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Farm-Based Recreation: A Statistical Profile

by Dennis Brown and Richard Reeder

Economic Research Report No. (ERR-53) 28 pp, December 2007

Farm-based recreation, or agritourism, which includes hunting, fishing, horseback riding, and other onfarm activities, provided income to about 52,000 U.S. farms (2.5 percent of total U.S. farms) in 2004. Agritourism is more common in Europe and other parts of the world and might play a more important role in the U.S. economy in the future, both as an alternative source of farm income and as a way for rural communities to diversify and stimulate their economies.

What Is the Issue?

To diversify and increase returns on their farm investments, more American farmers may consider moving into farm-based recreation. What is it about today's farmers and their land that will provide the keys for success? This report provides a detailed view of the types of farmers and the types of places where farm recreation may have the greatest potential.

What Did the Study Find?

The study found the South accounts for more than half of all farms receiving recreational income, followed by the Midwest, which accounts for about a quarter. Recreational farm operations are also more likely to be in completely rural nonmetropolitan counties and in areas dependent on recreation in general. Farms involved in recreation require a steady stream of consumers and should be located near cities. Conversely, farms located farther from metropolitan areas have a greater potential for offering high-quality habitat as might be demanded by hunters, anglers, and trail riders.

Farm operators were more likely to run a farm-based recreation business if:

  • They had a high net worth.
  • They worked fewer hours off the farm during the summer.
  • Their property was a greater distance from a city of at least 10,000 in population.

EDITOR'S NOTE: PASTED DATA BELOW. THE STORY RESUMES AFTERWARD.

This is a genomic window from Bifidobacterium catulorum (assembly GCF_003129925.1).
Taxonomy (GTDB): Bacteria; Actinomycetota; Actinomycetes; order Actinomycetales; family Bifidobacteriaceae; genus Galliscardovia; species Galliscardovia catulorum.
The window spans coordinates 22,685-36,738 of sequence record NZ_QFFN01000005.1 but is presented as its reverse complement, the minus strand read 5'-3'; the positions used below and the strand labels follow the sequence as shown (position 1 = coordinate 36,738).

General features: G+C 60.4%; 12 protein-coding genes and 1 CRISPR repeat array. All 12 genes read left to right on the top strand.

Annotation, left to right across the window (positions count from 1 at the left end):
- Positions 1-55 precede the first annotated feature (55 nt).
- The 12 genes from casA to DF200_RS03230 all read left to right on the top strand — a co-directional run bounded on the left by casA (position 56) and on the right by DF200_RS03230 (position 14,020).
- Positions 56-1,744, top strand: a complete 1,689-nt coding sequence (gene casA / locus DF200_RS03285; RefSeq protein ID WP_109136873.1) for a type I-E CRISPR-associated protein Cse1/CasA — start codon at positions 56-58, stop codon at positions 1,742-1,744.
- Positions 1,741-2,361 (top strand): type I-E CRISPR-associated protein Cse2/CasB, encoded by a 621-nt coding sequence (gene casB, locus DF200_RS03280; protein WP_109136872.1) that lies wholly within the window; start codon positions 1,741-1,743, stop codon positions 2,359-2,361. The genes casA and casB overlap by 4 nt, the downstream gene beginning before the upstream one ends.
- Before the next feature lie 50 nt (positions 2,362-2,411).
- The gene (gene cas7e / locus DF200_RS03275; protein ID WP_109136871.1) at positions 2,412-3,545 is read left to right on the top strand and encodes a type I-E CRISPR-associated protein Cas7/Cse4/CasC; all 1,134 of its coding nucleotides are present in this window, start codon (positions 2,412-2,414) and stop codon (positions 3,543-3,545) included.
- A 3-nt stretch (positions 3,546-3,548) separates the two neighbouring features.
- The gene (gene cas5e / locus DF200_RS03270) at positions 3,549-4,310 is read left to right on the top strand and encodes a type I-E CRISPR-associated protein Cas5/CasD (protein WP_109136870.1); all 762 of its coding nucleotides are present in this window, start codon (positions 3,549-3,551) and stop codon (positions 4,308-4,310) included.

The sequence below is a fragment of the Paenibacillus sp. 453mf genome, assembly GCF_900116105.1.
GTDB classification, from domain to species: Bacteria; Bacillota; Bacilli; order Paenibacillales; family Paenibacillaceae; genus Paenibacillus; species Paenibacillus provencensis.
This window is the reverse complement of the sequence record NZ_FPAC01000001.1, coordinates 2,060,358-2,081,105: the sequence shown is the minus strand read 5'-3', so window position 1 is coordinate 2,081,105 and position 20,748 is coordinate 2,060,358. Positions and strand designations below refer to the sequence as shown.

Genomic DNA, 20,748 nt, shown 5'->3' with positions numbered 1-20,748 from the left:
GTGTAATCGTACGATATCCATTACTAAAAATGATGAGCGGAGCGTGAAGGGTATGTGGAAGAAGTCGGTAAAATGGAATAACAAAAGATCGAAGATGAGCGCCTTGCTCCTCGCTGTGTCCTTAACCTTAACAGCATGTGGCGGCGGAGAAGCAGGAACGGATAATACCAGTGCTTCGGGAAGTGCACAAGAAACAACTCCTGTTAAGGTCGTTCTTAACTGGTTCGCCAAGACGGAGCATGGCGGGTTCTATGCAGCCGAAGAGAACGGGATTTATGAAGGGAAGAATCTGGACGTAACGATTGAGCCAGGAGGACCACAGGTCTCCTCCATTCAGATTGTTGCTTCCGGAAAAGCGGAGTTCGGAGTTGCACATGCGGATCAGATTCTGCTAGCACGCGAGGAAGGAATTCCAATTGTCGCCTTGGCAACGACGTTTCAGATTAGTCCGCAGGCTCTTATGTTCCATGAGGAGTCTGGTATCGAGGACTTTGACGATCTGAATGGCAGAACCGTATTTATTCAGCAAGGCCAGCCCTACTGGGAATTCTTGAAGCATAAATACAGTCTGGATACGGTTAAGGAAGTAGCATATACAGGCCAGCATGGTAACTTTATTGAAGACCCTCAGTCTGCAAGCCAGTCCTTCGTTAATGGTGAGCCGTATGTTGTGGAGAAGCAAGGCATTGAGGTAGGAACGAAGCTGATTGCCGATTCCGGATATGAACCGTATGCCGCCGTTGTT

• Their county had an abundance of natural amenities (water, climate, and topography).

The amount of income earned from farm-based recreation is a function of net worth, but otherwise there is very little overlap between factors associated with a farmer's decision to provide onfarm recreational opportunities and the amount of money he or she can expect to earn from such activities. Earnings tend to be highest in more densely populated counties, in areas with low or negative growth rates, and in counties where the overall recreational activity (farm and nonfarm) is high.

How Was the Study Conducted?

This study used 2004 survey data collected from 20,579 U.S. farms to provide summary descriptive information about the extent of the farm recreation industry, including information on farm size and type, farm operator characteristics, and community characteristics. Regression analysis identified the statistical significance of various factors thought to affect the likelihood of farmer involvement in an onfarm recreation business and the amount of income derived by
farmers involved in a recreation enterprise. Data on farm-based factors came from the 2004 ARMS survey. Data on place-based factors reflected characteristics of the county in which a farm was located.

Last updated: Sunday, May 27, 2012

For more information contact: Dennis Brown and Richard Reeder